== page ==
Push notifications are a cornerstone of every mobile app’s engagement and retention strategy, yet we know so little about them. Previously I’ve written about why 60% of users opt-out of push notifications and why some pushes are getting 40% CTRs.
Today, we’ll look at some push notification data from Leanplum, a mobile marketing automation tool, which breaks down 671 million pushes to uncover some interesting trends, particularly on time of day targeting for push notifications.
Average weekday push notification activity in North America
Let’s first look at when marketers are sending push notifications, by hour, and how users are interacting with these pushes. The graph below shows the metrics for push notification sends and opens for the average weekday in North America, on a sample of millions of notifications. The data is normalized by local hour, and represents the raw sends and opens for that given hour. The blue line shows the raw number of sends and uses the left axis. The red line shows the raw number of opens and uses the right axis.
You can see an interesting trend here- you can see pushes sent and opened trending upward throughout the day, with a small peak around noon, a slightly larger one around 3pm, and the largest in the evening. The post-evening trend is interesting – after 6pm, on a relative basis, Pushes Opened starts to trend higher, relative to previous hours, and Pushes Sent is lower. This indicates that while mobile apps are delivering a ton of pushes leading up to evening, it might be more effective to time them post-evening, when engagement seems high.
Either way, this curve is super interesting, and we should look at a typical day to understand the behavior patterns on how people spend their days.
Studies on the average day reinforce this trend
The American Time Use Survey visualization below shows why the aforementioned push notification graph makes sense. The video simulates the minute-by-minute average day of activities for 1,000 people, and what they do- some phone calls to sports to shopping to work.
View the visualization video here or click the image below:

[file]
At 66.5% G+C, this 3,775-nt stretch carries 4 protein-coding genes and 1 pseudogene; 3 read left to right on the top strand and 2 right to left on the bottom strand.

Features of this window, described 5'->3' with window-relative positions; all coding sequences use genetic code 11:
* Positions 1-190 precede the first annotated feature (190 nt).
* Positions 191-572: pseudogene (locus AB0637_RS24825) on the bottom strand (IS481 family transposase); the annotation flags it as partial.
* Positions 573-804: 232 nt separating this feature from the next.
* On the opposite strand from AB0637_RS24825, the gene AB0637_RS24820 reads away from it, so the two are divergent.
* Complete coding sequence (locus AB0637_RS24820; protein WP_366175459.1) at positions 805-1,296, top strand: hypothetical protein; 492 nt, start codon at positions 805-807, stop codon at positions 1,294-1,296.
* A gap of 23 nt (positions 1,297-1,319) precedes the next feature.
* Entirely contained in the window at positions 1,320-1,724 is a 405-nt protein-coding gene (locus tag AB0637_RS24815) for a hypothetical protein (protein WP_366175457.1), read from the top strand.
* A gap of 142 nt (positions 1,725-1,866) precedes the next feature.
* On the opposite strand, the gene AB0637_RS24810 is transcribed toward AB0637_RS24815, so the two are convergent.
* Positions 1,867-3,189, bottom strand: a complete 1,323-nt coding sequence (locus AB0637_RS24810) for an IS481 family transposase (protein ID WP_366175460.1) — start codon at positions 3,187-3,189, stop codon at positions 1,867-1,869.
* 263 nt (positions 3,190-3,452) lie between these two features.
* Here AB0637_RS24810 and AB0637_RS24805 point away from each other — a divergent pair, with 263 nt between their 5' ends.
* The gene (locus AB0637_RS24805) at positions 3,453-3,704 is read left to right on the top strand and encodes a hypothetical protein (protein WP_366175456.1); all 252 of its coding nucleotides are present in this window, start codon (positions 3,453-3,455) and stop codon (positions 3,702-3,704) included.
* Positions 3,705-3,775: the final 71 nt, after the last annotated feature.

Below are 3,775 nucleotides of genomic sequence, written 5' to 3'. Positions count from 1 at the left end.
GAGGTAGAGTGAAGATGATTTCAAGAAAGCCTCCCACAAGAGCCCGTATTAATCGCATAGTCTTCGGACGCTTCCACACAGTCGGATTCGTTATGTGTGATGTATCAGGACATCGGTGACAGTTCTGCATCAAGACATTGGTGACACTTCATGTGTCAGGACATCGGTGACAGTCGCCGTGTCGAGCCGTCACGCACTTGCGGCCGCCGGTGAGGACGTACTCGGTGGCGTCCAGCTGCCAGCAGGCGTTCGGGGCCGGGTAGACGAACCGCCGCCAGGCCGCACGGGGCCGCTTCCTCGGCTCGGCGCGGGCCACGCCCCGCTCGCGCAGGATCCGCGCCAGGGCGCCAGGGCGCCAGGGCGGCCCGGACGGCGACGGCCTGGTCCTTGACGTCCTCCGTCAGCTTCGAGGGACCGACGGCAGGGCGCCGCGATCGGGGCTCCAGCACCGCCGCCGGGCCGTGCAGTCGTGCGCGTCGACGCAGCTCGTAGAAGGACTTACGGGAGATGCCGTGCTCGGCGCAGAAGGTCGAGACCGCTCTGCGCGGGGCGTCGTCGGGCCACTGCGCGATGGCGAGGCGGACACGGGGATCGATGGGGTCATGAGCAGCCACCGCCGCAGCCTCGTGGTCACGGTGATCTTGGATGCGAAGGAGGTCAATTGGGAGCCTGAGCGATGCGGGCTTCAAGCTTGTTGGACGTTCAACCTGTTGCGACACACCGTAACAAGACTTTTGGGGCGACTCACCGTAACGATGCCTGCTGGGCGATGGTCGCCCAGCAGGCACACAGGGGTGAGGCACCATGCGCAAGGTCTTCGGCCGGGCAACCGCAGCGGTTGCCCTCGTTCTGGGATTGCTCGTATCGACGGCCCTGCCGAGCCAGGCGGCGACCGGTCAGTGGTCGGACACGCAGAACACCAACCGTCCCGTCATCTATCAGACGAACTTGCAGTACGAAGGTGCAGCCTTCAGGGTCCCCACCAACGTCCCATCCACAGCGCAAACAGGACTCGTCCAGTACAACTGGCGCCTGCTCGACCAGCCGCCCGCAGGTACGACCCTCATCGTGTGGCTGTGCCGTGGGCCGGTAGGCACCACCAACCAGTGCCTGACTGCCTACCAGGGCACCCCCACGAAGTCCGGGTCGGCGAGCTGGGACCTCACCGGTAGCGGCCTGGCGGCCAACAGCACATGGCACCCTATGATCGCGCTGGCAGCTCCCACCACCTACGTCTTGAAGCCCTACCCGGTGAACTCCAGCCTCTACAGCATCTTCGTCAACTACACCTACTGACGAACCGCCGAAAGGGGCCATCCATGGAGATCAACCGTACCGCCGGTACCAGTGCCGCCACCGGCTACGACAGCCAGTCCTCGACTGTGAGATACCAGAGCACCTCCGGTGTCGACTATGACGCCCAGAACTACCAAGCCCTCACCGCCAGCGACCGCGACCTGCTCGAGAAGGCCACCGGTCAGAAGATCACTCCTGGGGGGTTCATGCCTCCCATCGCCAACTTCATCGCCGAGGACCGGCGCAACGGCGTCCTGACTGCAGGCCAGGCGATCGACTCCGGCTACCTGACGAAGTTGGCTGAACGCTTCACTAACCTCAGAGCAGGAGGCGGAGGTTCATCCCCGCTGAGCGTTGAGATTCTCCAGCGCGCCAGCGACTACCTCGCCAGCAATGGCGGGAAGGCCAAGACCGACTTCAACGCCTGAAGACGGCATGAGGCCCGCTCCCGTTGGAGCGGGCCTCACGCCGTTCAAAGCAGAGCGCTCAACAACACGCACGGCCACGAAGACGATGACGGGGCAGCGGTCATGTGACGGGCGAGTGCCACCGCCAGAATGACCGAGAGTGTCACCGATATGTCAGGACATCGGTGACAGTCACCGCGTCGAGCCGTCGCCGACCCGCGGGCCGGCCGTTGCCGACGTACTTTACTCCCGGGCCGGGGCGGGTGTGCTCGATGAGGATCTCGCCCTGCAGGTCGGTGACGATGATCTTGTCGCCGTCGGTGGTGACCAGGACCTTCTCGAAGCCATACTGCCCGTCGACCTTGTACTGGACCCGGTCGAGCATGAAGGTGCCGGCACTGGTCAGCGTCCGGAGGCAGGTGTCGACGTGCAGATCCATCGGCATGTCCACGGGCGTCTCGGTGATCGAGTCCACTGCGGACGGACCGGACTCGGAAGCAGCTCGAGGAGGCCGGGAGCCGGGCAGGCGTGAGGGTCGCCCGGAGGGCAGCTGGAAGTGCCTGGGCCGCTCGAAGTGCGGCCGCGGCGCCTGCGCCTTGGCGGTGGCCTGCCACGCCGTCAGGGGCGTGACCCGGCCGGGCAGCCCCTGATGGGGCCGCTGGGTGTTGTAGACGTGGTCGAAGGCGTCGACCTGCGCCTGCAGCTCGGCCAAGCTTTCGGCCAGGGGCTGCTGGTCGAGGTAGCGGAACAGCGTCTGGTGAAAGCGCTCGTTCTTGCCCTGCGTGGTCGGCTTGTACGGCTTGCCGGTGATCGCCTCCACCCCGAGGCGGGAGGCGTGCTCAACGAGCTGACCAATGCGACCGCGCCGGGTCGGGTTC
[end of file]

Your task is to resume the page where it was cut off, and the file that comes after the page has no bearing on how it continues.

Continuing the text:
In the morning hours from 7-9am, people are waking up and kicking off their morning rituals – eating, personal care, commuting to the office, and beginning to work. These consistent morning tasks that get you to the office and productive could justify why push engagement is low before 12pm. Around 3pm there is an interesting activity shift seen in the video that also correlates with a higher push send and open rate. This could be people taking a break to grab a coffee or get outside. Great time to take a look at your phone. By 6pm, most people have left work and transitioned to leisure activities.
It makes sense then why opens of push notifications are so high from 6-9pm. Work is done and people are likely to be on their phones, browsing apps and catching up on social media. The shift to leisure activities lasts for a few hours and by 10pm, most people have moved to personal care and sleep. The peak of push notification engagement follows a similar shape of post work leisure time.
Media consumption by medium
Ok, so we see that leisure activity correlates with higher opens of push notifications. What exactly are people doing during these leisure hours? The Flurry graph of daily media consumption by channel shows some interesting trends:
Couple obvious notes:
- Internet usage has two main peaks: one at 8am and a larger one at 7pm.
- iOS and Android app usage kicks up in the morning around 7am, gradually builds throughout the day before falling off its peak at 9pm.
- TV is clearly an after work deal, with a huge peak between 7 and 11pm.
With both charts, you can see that, TV appears to be a significant portion of the leisure hours, especially after work. Voice communication tends to be constrained to the day, while online comms (SMS/email) happens throughout the day.
Push notification engagement versus media consumption
To tie this daily pattern to the Leanplum push notification engagement data, we can speculate why people are engaging with pushes in the evening. I bet we’re seeing the effect of mobile as the second screen, where people are engaging with push notifications while casually watching TV. They likely have their phones in their pocket or nearby, and can easily catch up on apps.
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